Re: Ext3/ext4 in a clustered environement

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Hi,

On Wed, 2011-11-09 at 14:57 +0000, Alan Brown wrote:
> Nicolas Ross wrote:
> 
> > Get me right, there are millions of files, but no more than a few 
> > hundreds per directory. They are spread out splited on the database id, 
> > 2 caracters at a time. So a file name 1234567.jpg would end up in a 
> > directory 12/34/5/, or something similar.
> 
> OK, the way you wrote it looked like flat directory spacing.
> 
> We see appreciable knee points in GFS directory performance at 512, 4096 
> and 16384 files/directory, with progressively worse performance 
> deterioration between each knee pair. (It's a 2^n type problem)
> 
That is a bit strange. The GFS2 directory entries are sized according to
(length of file name + length of fixed size info) which means that
generally the number of blocks required to store a specific number of
files is not constant unless the file names are all the same length.

Also, once a directory has been unstuffed, the hash table will grow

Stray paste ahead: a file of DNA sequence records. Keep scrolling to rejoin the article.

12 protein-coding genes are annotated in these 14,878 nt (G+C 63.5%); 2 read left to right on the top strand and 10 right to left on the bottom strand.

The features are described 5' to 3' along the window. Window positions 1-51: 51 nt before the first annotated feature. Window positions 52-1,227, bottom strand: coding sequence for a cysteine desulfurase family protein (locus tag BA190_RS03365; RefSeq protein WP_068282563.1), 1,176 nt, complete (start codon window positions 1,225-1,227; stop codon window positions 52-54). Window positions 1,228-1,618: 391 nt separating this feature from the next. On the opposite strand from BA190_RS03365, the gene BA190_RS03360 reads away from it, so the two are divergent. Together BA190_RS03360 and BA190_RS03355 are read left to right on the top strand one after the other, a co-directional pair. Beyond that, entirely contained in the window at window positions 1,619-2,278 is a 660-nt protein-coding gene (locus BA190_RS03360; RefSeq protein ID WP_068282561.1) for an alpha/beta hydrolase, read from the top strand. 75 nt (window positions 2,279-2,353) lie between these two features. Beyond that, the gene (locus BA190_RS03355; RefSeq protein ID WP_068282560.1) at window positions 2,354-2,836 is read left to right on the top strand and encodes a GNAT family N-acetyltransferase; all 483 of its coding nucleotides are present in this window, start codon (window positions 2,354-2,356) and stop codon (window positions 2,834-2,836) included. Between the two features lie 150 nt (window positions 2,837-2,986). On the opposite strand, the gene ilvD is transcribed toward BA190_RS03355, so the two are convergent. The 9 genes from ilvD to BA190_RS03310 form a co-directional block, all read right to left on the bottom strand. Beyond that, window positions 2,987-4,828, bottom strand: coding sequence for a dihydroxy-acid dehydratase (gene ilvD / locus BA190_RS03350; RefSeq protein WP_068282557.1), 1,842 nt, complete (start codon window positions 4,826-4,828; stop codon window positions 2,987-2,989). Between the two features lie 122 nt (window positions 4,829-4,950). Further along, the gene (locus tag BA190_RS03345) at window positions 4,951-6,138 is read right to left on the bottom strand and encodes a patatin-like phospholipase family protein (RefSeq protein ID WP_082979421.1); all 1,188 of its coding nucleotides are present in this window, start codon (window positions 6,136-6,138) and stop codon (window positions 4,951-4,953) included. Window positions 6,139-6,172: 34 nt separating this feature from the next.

until it is 128k in size, which is 16k pointers. So with 16384 directory
entries, you should be a long way from having a full hash table, since
each leaf block should contain around 80 entries (again depending on
filename length), so thats not too far off 1m entries.

So for all unstuffed directories with fewer than about 1m entries, I'd
expect to see all accesses resulting in the following I/O pattern:
 1. Look up hash table block
 2. Look up dir leaf block
 3. Look up inode (if this is a ->lookup rather than readdir)

What test are you using to generate the performance figures in this
case?

Steve.


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